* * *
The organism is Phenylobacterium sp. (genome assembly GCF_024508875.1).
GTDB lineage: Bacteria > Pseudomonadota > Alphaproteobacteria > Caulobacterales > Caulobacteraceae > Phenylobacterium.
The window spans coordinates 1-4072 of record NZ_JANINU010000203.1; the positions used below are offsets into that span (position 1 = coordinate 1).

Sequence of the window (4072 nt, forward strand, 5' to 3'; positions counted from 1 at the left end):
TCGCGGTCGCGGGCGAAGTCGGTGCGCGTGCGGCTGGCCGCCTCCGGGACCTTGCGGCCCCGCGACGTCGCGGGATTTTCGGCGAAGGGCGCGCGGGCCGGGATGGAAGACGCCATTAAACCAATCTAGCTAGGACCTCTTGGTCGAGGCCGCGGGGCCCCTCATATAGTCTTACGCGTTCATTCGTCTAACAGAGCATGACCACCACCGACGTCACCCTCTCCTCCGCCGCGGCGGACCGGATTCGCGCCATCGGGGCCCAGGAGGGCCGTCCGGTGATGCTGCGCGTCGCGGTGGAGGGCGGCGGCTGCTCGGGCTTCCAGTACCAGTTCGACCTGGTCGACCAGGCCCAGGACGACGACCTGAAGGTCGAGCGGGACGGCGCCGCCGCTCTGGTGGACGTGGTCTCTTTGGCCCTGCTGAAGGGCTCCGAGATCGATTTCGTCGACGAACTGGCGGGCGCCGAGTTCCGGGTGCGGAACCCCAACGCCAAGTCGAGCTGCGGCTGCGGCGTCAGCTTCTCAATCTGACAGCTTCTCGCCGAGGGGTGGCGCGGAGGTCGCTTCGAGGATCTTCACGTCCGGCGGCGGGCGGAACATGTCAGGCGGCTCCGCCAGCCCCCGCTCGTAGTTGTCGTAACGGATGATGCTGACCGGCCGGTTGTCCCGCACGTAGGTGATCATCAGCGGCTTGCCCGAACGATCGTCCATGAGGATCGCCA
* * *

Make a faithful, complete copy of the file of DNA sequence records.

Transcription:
The organism is Phenylobacterium sp. (genome assembly GCF_024508875.1).
GTDB lineage: Bacteria > Pseudomonadota > Alphaproteobacteria > Caulobacterales > Caulobacteraceae > Phenylobacterium.
The window spans coordinates 1-4072 of record NZ_JANINU010000203.1; the positions used below are offsets into that span (position 1 = coordinate 1).

Sequence of the window (4072 nt, forward strand, 5' to 3'; positions counted from 1 at the left end):
TCGCGGTCGCGGGCGAAGTCGGTGCGCGTGCGGCTGGCCGCCTCCGGGACCTTGCGGCCCCGCGACGTCGCGGGATTTTCGGCGAAGGGCGCGCGGGCCGGGATGGAAGACGCCATTAAACCAATCTAGCTAGGACCTCTTGGTCGAGGCCGCGGGGCCCCTCATATAGTCTTACGCGTTCATTCGTCTAACAGAGCATGACCACCACCGACGTCACCCTCTCCTCCGCCGCGGCGGACCGGATTCGCGCCATCGGGGCCCAGGAGGGCCGTCCGGTGATGCTGCGCGTCGCGGTGGAGGGCGGCGGCTGCTCGGGCTTCCAGTACCAGTTCGACCTGGTCGACCAGGCCCAGGACGACGACCTGAAGGTCGAGCGGGACGGCGCCGCCGCTCTGGTGGACGTGGTCTCTTTGGCCCTGCTGAAGGGCTCCGAGATCGATTTCGTCGACGAACTGGCGGGCGCCGAGTTCCGGGTGCGGAACCCCAACGCCAAGTCGAGCTGCGGCTGCGGCGTCAGCTTCTCAATCTGACAGCTTCTCGCCGAGGGGTGGCGCGGAGGTCGCTTCGAGGATCTTCACGTCCGGCGGCGGGCGGAACATGTCAGGCGGCTCCGCCAGCCCCCGCTCGTAGTTGTCGTAACGGATGATGCTGACCGGCCGGTTGTCCCGCACGTAGGTGATCATCAGCGGCTTGCCCGAACGATCGTCCATGAGGATCGCCA